The museum is housed in a mansion, and includes paintings owned by Monet, in addition to many of his works.
There is also a room of illuminated manuscripts.
I enjoyed the furnishings in the house. A an elaborate salt cellar. There is a little bowl behind the cherub in the boat to hold the salt.
A beautiful soup bowl. I think it would be fun to find this lovely picture at the bottom of your bowl when you finish eating.
A mysterious clock. For those who don’t really want to know the time, because the statue is covering most of the clock face.
Here is the painting which gave “Impressionism” its name. The title is “Impression: Soleil Levant.” This Monet painting was shown at the 1874 Paris Art Show.
I enjoyed seeing some of the paintings he completed before his cataracts made it difficult for him to see. Perhaps if he had had our modern cataract surgery we would not have the huge water lily paintings
This painting was given to Monet by his friend, Gustave Caillebotte, and is called Paris Street, Rainy Day. It was a first study for his huge painting of this subject (about 7 feet by 10 feet) which is at the Chicago Art Institute.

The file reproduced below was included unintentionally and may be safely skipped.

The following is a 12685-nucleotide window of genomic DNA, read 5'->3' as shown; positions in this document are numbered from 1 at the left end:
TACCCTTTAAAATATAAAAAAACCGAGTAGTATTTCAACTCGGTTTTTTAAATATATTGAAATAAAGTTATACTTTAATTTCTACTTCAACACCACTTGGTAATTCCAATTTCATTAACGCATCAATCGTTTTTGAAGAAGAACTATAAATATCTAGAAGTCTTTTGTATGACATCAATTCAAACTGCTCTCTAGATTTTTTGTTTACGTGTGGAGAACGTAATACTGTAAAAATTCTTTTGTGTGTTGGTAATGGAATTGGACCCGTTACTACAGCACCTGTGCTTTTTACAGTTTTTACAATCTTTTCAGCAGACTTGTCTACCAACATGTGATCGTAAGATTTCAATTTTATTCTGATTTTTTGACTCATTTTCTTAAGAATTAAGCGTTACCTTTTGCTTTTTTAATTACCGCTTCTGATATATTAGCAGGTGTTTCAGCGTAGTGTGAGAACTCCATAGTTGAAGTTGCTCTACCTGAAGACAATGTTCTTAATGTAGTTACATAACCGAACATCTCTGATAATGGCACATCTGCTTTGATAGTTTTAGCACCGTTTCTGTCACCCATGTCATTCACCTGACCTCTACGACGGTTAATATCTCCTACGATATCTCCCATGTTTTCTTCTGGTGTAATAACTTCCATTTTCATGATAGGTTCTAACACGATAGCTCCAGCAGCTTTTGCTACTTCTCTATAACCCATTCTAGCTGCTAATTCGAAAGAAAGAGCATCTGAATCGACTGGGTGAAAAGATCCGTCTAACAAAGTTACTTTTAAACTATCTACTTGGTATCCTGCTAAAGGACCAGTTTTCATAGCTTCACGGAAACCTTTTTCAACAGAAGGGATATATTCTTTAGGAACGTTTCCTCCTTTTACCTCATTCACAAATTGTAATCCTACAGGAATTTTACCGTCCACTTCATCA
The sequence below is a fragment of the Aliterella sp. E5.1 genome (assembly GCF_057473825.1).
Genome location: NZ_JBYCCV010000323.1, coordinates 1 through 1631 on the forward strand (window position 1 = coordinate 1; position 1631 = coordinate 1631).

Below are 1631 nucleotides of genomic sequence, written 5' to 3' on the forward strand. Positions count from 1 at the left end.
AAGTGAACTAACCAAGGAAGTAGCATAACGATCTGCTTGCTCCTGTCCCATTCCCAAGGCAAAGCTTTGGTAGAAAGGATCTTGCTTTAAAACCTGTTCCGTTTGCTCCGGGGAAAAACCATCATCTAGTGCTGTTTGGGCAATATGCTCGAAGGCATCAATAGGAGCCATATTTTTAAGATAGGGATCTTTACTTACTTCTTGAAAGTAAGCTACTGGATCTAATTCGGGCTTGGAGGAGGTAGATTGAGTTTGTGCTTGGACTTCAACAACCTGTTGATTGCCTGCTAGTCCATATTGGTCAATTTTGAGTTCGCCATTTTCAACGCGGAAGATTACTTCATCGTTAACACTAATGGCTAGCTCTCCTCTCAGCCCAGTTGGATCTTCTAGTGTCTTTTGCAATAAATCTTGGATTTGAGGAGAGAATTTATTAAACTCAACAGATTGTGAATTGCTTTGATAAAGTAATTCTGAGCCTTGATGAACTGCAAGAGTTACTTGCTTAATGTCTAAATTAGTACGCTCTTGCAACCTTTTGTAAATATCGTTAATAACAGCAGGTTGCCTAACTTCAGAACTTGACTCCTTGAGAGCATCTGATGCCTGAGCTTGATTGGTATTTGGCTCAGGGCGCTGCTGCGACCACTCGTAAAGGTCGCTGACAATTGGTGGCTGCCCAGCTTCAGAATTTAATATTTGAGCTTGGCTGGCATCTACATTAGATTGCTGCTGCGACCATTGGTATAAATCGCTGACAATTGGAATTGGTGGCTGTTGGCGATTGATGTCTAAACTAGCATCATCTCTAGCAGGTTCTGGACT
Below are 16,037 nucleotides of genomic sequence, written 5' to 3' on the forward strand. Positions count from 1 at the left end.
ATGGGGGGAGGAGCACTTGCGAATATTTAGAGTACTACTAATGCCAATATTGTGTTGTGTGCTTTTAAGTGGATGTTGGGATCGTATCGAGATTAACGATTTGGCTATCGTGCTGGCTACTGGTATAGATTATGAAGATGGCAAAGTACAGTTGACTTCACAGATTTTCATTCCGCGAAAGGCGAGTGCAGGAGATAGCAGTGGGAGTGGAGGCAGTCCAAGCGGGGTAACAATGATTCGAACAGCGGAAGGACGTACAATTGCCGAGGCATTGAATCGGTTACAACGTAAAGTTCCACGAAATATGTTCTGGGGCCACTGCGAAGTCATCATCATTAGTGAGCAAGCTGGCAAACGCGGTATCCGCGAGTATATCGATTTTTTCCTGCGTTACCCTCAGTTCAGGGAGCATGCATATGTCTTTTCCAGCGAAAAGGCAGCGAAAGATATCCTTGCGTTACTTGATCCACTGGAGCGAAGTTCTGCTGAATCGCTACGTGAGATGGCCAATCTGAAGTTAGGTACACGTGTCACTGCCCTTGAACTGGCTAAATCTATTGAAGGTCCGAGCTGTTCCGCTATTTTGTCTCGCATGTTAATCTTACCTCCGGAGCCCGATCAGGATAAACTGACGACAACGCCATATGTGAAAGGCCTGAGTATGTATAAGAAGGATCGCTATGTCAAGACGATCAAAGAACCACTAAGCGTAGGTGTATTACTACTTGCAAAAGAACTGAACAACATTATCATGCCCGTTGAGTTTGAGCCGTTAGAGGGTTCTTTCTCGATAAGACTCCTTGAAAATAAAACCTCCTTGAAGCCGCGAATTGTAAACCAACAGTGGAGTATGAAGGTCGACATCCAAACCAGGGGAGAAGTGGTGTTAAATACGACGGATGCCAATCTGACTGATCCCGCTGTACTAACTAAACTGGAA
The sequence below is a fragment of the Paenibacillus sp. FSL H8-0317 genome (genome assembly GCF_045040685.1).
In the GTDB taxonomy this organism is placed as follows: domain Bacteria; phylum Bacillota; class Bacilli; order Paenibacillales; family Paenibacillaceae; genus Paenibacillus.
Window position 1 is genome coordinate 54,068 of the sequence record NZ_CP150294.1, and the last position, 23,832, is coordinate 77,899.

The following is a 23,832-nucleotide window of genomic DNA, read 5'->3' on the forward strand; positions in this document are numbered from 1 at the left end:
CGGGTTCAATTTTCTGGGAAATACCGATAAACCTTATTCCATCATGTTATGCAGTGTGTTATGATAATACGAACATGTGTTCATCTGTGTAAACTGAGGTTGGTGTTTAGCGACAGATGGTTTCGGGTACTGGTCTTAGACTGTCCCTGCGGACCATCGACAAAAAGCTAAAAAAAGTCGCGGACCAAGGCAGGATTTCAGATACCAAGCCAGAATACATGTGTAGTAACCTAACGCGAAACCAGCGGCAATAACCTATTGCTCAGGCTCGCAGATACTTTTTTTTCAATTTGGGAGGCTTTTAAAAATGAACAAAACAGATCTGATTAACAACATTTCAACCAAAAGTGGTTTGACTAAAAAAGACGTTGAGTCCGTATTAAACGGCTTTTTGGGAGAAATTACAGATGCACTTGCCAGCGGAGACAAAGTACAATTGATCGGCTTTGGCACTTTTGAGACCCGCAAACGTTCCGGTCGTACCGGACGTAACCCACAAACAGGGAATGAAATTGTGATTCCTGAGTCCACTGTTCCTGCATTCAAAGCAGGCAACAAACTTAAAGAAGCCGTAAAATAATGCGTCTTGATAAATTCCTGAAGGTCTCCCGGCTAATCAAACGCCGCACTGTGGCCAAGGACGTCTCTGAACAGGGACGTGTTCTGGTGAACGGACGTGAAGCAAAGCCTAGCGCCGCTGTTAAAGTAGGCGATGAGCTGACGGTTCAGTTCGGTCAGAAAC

Monet also owned this painting by Sisley. The gold and brown paints are thick, and come to a point- making the scene almost sparkle. It reminded me of when I walk through the woods in the fall, and the sun glistens on the leaves turning color.
Time for lunch. A classic French lunch- quiche, salad, and bread. I have noticed that there are basically 2 salad dressings here- vinegar and oil, which always includes a bit of mustard; and a sort of creamy Italian. Vinegar and oil is the standard restaurant dressing. There is a wide variety of beautiful lettuce. And it is typically 1 euro for a head. It seems not to be pre-washed. Our first salad was rather gritty, as I had failed to really wash each leaf separately. So the trade off for beautiful, cheap lettuce is the extra labor to thoroughly wash it.